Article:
Engineering of tomato for the sustainable production of ketocarotenoids and its evaluation in aquaculture feed. / Nogueira, Marilise; Enfissi, Eugenia; Martínez Valenzuela, Maria; Menard, Guillaume; Driller, Richard L; Eastmond, Peter J; Schuch, Wolfgang; Sandmann, Gerhard; Fraser, Paul.

In: Proceedings of the National Academy of Sciences of the United States of America, Vol. 114, No. 41, 10.10.2017, p. 10876–10881.

Research output: Contribution to journalArticlepeer-review

Published

Standard

Engineering of tomato for the sustainable production of ketocarotenoids and its evaluation in aquaculture feed. / Nogueira, Marilise; Enfissi, Eugenia; Martínez Valenzuela, Maria; Menard, Guillaume; Driller, Richard L; Eastmond, Peter J; Schuch, Wolfgang; Sandmann, Gerhard; Fraser, Paul.

In: Proceedings of the National Academy of Sciences of the United States of America, Vol. 114, No. 41, 10.10.2017, p. 10876–10881.

Research output: Contribution to journalArticlepeer-review

Harvard

Nogueira, M, Enfissi, E, Martínez Valenzuela, M, Menard, G, Driller, RL, Eastmond, PJ, Schuch, W, Sandmann, G & Fraser, P 2017, 'Engineering of tomato for the sustainable production of ketocarotenoids and its evaluation in aquaculture feed', Proceedings of the National Academy of Sciences of the United States of America, vol. 114, no. 41, pp. 10876–10881. https://doi.org/10.1073/pnas.1708349114

APA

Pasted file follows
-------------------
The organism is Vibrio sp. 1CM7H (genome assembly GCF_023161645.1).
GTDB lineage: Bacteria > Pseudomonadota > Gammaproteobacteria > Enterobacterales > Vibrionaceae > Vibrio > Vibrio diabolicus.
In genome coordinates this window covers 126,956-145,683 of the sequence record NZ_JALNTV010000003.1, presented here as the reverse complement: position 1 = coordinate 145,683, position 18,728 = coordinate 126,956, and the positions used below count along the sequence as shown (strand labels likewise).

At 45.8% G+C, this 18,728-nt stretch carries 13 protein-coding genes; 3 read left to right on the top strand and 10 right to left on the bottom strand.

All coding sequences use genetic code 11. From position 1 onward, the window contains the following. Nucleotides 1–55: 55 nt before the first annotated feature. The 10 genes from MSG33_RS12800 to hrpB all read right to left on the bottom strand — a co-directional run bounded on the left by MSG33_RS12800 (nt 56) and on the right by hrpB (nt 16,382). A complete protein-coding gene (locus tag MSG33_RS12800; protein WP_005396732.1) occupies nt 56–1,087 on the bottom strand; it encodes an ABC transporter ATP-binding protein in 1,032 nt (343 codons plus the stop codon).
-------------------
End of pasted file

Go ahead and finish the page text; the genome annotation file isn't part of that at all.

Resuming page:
Nogueira, M., Enfissi, E., Martínez Valenzuela, M., Menard, G., Driller, R. L., Eastmond, P. J., Schuch, W., Sandmann, G., & Fraser, P. (2017). Engineering of tomato for the sustainable production of ketocarotenoids and its evaluation in aquaculture feed. Proceedings of the National Academy of Sciences of the United States of America, 114(41), 10876–10881. https://doi.org/10.1073/pnas.1708349114

Vancouver

Nogueira M, Enfissi E, Martínez Valenzuela M, Menard G, Driller RL, Eastmond PJ et al. Engineering of tomato for the sustainable production of ketocarotenoids and its evaluation in aquaculture feed. Proceedings of the National Academy of Sciences of the United States of America. 2017 Oct 10;114(41):10876–10881. https://doi.org/10.1073/pnas.1708349114

Author

Nogueira, Marilise ; Enfissi, Eugenia ; Martínez Valenzuela, Maria ; Menard, Guillaume ; Driller, Richard L ; Eastmond, Peter J ; Schuch, Wolfgang ; Sandmann, Gerhard ; Fraser, Paul. / Engineering of tomato for the sustainable production of ketocarotenoids and its evaluation in aquaculture feed. In: Proceedings of the National Academy of Sciences of the United States of America. 2017 ; Vol. 114, No. 41. pp. 10876–10881.

BibTeX

@article{e0f2211103734ddab4b08ae104899bd0,
title = "Engineering of tomato for the sustainable production of ketocarotenoids and its evaluation in aquaculture feed",